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Donna Flood
There Were Actually Six


WarrenCustoms of the Ponca tribe dictated one call their cousin, brother. Warren was everything as to being a brother to Donetta. He was gentle. He was rough. He was tolerant. He was removed and aloof. Sometimes, some small act spoke worlds as to his affection for her and other times he was in a world of his own.

Donetta was only a little girl aged seven. Her speech was filled with inaccurate mispronounced words and she knew it. How did she know? The laughter at some of her statements made her know. In that way the family around was not being cruel, they just loved the thoughts of a child's reasoning. No one seemed to be concerned about her being accurate in her pronunciation of words.

Not so with Warren. He was a grown boy, in high school. For the sake of the reader's observation. How many young, mostly grown boys would take the time to teach a child to speak correctly? Well, Warren did so, in Donetta's case.

They sat together on the back steps of her home. It was a rare moment because, usually, Warren was about his own business with friends, his animals, or whatever activities a young man was doing. Here he was, that, even then, hulk of a person with his whole interest centered on the child.

"Feather?" He would ask.

"Fellow." Donetta responded.

"Smile at me and pretend to blow a feather while you say the letter "f."

After she had managed the proper sound for "f." He would then tell her to roll up her tongue and blow through it for the "ther" part of the word. With practice she managed to speak the word "feather," properly.

He would just help her with a few words at a time. Vinegar for Binger and so on. With his interest in her, she became more conscious of the way words were spoken properly and, from this time forward, there became fewer and fewer times he worked with her. She still made mistakes in pronunciation, but evidently, he had alerted his sister to this weakness and she, as well, helped her. The older girl had not the same kind, careful way about her and, sometimes, her's was an impatience for the little girl's mistakes. The older girl would sometimes ridicule her in the way a young person can do a child. Warren was never guilty of this. How he had learned his gentle ways were, probably, from his own loving Mother, who he himself found in her bedroom after she had committed suicide. All these things had been kept away from her as a child. These were the times when the strong belief was upon the family as to the protection of the child especially as to the development of the mind. Carnal discussion, lewd works, illicit conduct was not even brought up and discussed. Therefore, Donetta truly had no knowledge of the boy's loss. This lack of discussion must have given him strength too, because he was a happy, genuinely outgoing person, who in high school, everyone admired and loved.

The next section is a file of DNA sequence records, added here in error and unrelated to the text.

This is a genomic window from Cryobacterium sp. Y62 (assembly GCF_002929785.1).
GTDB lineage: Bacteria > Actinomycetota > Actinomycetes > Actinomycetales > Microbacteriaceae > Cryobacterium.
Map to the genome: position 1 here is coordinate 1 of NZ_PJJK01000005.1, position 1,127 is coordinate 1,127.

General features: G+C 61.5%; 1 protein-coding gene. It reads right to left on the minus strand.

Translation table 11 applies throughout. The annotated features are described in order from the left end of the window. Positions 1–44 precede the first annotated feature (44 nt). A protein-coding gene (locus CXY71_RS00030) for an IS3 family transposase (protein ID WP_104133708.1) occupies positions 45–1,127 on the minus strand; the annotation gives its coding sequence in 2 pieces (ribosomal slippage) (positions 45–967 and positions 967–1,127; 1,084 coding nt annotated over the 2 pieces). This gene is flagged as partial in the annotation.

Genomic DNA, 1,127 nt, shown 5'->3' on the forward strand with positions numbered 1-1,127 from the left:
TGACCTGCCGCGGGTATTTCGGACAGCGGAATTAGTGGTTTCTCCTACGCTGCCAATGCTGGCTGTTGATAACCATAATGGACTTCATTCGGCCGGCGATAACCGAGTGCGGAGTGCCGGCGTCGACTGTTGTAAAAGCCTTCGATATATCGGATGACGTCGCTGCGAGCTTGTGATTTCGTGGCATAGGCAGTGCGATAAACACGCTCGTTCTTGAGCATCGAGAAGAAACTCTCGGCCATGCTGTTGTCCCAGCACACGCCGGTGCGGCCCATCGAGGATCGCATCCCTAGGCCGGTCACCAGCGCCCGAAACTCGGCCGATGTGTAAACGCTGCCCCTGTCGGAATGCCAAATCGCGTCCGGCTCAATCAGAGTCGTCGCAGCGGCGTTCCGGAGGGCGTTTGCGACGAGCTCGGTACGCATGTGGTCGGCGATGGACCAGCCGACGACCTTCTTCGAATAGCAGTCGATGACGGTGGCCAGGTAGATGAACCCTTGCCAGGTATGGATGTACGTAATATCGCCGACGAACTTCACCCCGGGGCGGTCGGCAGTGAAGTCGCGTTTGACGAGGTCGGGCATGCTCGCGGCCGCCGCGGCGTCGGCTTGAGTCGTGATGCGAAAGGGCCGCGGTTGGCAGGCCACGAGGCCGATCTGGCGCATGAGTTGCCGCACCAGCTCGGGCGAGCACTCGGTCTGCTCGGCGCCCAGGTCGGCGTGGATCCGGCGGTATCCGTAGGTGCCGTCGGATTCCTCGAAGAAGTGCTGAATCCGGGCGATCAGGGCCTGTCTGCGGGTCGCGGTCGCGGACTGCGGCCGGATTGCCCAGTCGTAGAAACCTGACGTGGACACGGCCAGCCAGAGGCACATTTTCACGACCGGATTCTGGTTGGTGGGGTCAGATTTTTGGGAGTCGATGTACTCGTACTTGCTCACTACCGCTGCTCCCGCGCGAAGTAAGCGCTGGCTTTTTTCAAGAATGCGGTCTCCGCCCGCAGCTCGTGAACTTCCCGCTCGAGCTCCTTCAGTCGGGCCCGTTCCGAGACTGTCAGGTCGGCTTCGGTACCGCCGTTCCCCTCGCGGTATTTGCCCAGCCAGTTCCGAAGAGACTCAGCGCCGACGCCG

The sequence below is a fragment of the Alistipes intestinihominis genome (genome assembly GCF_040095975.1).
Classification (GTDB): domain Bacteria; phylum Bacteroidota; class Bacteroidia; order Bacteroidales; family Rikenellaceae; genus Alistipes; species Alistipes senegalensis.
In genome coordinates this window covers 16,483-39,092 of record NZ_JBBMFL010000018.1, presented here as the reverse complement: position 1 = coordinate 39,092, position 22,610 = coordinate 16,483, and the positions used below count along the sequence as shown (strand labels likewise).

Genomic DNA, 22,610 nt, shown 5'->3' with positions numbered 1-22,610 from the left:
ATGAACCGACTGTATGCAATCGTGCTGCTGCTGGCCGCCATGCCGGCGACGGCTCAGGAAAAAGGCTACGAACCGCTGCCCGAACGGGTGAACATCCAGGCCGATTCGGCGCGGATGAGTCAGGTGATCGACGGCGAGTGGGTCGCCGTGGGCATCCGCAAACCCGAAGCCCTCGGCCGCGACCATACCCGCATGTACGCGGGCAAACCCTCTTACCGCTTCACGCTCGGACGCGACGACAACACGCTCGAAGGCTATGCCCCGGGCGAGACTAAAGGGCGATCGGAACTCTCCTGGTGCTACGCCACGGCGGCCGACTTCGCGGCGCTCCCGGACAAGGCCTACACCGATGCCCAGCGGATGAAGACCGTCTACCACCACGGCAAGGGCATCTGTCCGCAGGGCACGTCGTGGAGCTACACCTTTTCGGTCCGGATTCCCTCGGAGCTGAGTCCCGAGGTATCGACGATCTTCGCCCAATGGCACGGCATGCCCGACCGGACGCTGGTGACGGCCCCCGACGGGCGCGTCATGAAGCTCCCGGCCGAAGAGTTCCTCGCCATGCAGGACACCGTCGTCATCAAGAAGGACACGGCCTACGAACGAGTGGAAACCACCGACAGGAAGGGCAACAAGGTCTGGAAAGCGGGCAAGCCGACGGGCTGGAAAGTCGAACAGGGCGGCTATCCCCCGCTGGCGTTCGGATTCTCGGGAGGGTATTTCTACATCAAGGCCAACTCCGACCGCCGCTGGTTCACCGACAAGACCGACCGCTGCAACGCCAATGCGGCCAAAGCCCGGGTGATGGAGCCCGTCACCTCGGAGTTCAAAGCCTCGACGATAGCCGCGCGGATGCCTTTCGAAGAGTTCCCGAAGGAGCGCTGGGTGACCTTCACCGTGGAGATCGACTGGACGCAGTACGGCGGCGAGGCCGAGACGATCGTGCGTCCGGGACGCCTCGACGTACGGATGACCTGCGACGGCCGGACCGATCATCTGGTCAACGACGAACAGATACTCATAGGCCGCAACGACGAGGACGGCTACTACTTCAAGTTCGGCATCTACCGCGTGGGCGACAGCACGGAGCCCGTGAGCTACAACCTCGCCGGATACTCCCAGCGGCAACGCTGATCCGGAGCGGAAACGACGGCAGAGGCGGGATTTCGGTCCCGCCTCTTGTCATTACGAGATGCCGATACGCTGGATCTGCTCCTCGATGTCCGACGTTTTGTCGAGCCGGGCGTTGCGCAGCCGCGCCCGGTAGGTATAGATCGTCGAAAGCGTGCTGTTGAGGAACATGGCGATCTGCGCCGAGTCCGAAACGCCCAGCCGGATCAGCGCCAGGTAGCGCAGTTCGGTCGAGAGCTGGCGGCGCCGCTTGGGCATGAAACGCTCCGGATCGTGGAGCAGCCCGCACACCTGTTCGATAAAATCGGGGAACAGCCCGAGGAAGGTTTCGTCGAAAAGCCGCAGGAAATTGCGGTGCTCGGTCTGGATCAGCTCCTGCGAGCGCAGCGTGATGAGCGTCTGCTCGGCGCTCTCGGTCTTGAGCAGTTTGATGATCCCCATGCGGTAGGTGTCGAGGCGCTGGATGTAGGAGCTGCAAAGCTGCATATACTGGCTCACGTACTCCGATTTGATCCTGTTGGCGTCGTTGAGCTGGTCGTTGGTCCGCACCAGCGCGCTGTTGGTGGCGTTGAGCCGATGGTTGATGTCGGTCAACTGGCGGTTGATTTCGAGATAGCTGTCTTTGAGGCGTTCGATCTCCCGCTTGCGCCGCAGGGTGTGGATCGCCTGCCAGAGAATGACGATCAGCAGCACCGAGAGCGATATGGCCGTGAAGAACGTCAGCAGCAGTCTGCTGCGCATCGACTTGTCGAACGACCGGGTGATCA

In retrospect one cannot help but wonder how much did the eight-year-old child know about the circumstances around his mother's death? As to that question, on a ranch there are always accidents with animals causing a need to put them to sleep. Sometimes, a severe injury, or an unfixable birth defect is a necessary kindness to them. Of course, too, the slaughter of animals for food was practiced. Warren was the oldest strong young man in the family and often this responsibility fell upon him. This saved this unpleasant duty from any of the hired hands, protecting them from the smaller but necessary problems. Warren simply went about the task, removing himself and the animal from around and where the children were. But, as all children are given the knowledge and understanding their parents so innocently believe they don't have, they were always aware of what had transpired if they had not themselves seen it.

One Thanksgiving; however, Donetta did actually see Warren kill the old goose for their dinner. The chain of events stuck in her mind throughout her life. Warren sauntered down the back path, axe resting on his shoulder. When he walked up to the goose, which was on the ground, the thing simply extended its long neck out and quick as anything, Warren lopped its head off.

Donetta had quietly observed the whole thing from her position at the window. When Warren came in to tell the family the deed was done and to say, "that old goose just stuck his neck out as if he knew it was time for him to go."

His statement brought side glances from her mother and their grandmother in Warren's direction and he quickly said no more.

Only Donetta could testify to the fact that he was simply relating an event surrounding what had actually gone down.


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